The Internet of Things: A Simplified Approach from Raman Sharma of Silicon Labs

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It sure would be nice to know when the washing machine is done. It of course has a chime, though it is barely audible from the living room and certainly it can’t be heard from the deli counter at the grocery store. But what if the washing machine could send a message to your phone when the cycle is complete?

Furthermore, what if your refrigerator could keep stock of its contents, providing a list of those that need to be replenished? Long gone is the cumbersome task of creating a shopping list. How about lights that turn themselves on when you pull into the driveway? Not just simple motion-detecting or light-sensing exterior lights, but the light above the front door, the hallway lights, and the kitchen lights. The Internet of Things (IoT) is quickly solving these problems, connecting devices and enabling conveniences once relegated to the world of science fiction.

The promise of the Internet of Things has led to a technological gold rush of sorts, with companies from industries as diverse as apparel, to commercial appliances, to automotive entering the market. But for all the product knowledge these companies offer in their respective fields, they’re often lacking the engineering tools to bring their IoT visions to market. Sometimes these companies have the technical might to overcome the unique IoT engineering difficulties, but instead they’re faced with a plethora of disparate tools. Typically this means, at a minimum, one tool ecosystem for the microcontroller and another for the wireless communications chip.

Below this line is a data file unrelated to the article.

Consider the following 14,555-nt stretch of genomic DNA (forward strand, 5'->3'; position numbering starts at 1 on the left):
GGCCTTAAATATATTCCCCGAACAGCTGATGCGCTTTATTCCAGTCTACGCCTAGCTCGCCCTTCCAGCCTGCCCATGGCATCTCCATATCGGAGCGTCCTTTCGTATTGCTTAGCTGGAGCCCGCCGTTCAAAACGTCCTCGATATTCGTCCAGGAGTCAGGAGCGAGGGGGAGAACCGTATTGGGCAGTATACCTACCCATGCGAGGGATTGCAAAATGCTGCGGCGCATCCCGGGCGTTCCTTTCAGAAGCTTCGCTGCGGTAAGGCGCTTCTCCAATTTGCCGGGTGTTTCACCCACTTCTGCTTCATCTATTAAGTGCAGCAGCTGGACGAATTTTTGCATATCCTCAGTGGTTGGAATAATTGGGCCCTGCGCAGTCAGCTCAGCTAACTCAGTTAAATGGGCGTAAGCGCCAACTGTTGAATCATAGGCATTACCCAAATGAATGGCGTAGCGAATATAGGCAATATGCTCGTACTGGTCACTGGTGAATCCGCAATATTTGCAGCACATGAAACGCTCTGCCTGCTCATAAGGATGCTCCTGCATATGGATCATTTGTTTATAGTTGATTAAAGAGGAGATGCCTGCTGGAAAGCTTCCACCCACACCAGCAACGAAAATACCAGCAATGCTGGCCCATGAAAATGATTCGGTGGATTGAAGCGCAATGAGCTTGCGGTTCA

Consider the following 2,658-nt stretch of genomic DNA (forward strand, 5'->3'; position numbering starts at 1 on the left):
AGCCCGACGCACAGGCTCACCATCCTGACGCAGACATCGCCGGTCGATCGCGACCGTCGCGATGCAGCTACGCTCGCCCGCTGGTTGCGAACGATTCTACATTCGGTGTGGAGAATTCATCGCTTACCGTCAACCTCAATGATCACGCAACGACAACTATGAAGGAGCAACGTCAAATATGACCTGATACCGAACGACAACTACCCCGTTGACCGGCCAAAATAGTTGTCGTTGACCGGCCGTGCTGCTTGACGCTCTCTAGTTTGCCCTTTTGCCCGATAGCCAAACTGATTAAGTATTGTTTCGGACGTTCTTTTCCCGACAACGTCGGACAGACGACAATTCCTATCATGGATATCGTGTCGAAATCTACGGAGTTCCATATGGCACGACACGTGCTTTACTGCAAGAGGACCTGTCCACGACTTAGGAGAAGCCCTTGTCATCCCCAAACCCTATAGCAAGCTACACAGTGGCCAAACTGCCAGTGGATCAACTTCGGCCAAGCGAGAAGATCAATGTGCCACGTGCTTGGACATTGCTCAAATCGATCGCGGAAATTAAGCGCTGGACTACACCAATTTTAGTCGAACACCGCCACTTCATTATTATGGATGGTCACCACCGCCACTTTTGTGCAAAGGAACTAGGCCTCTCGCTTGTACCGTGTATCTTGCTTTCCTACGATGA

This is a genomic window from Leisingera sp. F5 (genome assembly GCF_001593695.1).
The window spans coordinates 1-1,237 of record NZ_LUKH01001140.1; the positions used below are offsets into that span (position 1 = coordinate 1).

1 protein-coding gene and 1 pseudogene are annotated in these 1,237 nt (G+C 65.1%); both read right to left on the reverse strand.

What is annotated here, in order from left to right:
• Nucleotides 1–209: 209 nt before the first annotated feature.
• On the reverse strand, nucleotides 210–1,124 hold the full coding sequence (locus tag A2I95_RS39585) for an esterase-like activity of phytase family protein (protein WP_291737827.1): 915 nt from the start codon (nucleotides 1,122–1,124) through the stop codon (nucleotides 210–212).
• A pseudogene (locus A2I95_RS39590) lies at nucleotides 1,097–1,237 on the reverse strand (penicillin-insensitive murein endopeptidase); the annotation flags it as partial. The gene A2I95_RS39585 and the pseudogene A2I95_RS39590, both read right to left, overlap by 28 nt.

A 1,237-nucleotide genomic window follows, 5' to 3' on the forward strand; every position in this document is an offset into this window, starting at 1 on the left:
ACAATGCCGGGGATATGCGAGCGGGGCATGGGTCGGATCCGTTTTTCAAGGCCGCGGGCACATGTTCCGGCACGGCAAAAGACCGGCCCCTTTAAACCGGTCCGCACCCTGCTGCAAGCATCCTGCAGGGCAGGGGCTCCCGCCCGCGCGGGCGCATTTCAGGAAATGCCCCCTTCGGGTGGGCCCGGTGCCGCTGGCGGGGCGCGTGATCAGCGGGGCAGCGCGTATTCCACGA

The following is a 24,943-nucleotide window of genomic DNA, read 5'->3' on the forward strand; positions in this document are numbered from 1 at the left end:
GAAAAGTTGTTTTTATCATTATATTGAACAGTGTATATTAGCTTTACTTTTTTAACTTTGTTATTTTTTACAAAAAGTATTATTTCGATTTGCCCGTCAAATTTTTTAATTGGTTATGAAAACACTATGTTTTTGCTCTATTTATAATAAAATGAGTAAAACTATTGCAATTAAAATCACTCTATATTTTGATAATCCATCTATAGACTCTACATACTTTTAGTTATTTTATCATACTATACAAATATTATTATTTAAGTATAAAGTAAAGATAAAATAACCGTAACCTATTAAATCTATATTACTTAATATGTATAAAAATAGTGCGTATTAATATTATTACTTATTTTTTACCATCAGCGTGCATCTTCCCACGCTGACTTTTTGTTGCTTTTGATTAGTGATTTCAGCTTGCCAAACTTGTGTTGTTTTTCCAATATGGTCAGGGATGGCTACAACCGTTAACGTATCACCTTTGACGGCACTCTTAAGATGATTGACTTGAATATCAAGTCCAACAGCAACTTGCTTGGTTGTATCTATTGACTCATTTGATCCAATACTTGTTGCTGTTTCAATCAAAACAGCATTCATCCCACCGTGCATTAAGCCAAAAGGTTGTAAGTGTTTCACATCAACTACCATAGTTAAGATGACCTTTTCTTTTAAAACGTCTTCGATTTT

It’s not just the large players in industry that have been attracted to the IoT gold rush however. There’s a rich involvement from the Maker community: the private individuals, designers, inventors, and entrepreneurs to name a few who see opportunity in the Internet of Things. There is a sort of implicit assumption made with the IoT, namely the “things” are typically small, unobtrusive devices embedded within familiar products and connected with other devices on the overall internet. Developing for this embedded and connected environment poses unique challenges not encountered when developing for the PC scale. Moreover, the context switching necessitated by differing tool ecosystems poses an even bigger challenge to individual Makers who often don’t have the luxury of specializing in just one tool.

Enter Raman Sharma of Silicon Labs and the Simplicity Studio development platform. Sharma understands the challenges Makers and companies alike face when designing for the Internet of Things. His background bridges low-level engineering concerns with high-level product sales and marketing. He started out as a chip designer and worked into application engineer and field application engineering roles, eventually leading into sales roles. “I was working day to day, hand in hand with customers,” Sharma recalls, “all the while learning about the various requirements in various market segments, bringing all of that together to define Simplicity Studio development ecosystem we designed to help move IoT designs from an idea to production in one easy-to-use environment.”

While working in sales for Energy Micro, a company Silicon Labs later acquired, Sharma noted customers’ difficulty switching between microcontroller designs. “The consistent feedback we got was ‘your microcontroller technology looks pretty cool, but while we love the technology and we would love to get started, the learning curve to switch from an entrenched microcontroller supplier is just too high,’” Sharma states. Undaunted, Sharma and his team used the customer feedback to drive development of a solution to lower the slope on that learning curve and to, as Sharma puts it, “help customers get up and running as fast as possible”.